One controversial feature of this election is the widespread allegations of fraud committed by the leftist block, with supporters taken by bus to vote several times on so-called “supplementary lists”. A subsequent investigation shows that wherever supplementary votes are used, the leftists do much better.

The new centre right government is formed by the PNL, PD, and RMDSZ, with

Călin Popescu-Tăriceanu as Prime Minister.

2007 – January: Romania and Bulgaria become the 26th and 27th members of the European Union.

2007 – May: Referendum held at initiative of opposition Social Democrats to impeach President Băsescu, on the basis of “abuse of power”, fails due to low turnout – 44.5%. Of the 8.1 million who vote, 25% (2 million) support Băsescu’s removal, 75% (6 million) against.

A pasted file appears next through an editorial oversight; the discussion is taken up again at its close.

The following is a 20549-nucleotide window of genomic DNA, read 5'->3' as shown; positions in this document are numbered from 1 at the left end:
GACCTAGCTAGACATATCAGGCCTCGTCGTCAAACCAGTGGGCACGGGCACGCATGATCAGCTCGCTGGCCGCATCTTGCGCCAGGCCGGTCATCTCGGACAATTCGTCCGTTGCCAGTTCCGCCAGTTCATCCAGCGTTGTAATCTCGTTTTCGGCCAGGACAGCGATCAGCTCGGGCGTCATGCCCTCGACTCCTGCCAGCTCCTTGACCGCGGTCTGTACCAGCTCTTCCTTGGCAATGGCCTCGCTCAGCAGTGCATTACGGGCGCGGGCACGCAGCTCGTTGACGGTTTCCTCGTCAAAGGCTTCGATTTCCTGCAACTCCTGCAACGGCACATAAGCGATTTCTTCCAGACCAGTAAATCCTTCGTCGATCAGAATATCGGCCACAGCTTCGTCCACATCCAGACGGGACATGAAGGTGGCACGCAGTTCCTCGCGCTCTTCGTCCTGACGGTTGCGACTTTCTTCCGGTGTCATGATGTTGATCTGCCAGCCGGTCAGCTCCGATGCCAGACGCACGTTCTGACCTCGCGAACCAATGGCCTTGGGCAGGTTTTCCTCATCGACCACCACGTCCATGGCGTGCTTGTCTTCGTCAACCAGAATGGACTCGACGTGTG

2007 – November: Referendum at the initiative of President Băsescu, to change the electoral system to two rounds, with a single winner. Referendum fails due to low turnout (26.5%). A compromise is subsequently found, with a complex mix of proportional represesentation and first-past-the-post.

2008 – Autumn: Global economic crisis hits Romania hard, ending 4 year construction and investment boom.